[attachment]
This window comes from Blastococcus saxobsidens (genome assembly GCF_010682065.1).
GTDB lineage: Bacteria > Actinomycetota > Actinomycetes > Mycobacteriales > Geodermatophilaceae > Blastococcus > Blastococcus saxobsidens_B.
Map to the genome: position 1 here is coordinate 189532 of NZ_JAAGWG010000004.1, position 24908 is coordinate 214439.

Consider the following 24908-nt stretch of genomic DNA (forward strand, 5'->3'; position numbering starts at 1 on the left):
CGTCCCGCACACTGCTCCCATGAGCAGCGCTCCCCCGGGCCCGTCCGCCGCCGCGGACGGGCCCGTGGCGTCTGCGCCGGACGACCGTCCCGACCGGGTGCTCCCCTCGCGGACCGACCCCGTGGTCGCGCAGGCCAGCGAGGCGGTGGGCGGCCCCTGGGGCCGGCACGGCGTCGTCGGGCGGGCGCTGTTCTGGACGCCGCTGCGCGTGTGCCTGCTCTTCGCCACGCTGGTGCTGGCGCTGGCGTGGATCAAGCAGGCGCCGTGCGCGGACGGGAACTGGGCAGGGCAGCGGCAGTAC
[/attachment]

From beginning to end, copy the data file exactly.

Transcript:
This window comes from Blastococcus saxobsidens (genome assembly GCF_010682065.1).
GTDB lineage: Bacteria > Actinomycetota > Actinomycetes > Mycobacteriales > Geodermatophilaceae > Blastococcus > Blastococcus saxobsidens_B.
Map to the genome: position 1 here is coordinate 189532 of NZ_JAAGWG010000004.1, position 24908 is coordinate 214439.

Consider the following 24908-nt stretch of genomic DNA (forward strand, 5'->3'; position numbering starts at 1 on the left):
CGTCCCGCACACTGCTCCCATGAGCAGCGCTCCCCCGGGCCCGTCCGCCGCCGCGGACGGGCCCGTGGCGTCTGCGCCGGACGACCGTCCCGACCGGGTGCTCCCCTCGCGGACCGACCCCGTGGTCGCGCAGGCCAGCGAGGCGGTGGGCGGCCCCTGGGGCCGGCACGGCGTCGTCGGGCGGGCGCTGTTCTGGACGCCGCTGCGCGTGTGCCTGCTCTTCGCCACGCTGGTGCTGGCGCTGGCGTGGATCAAGCAGGCGCCGTGCGCGGACGGGAACTGGGCAGGGCAGCGGCAGTAC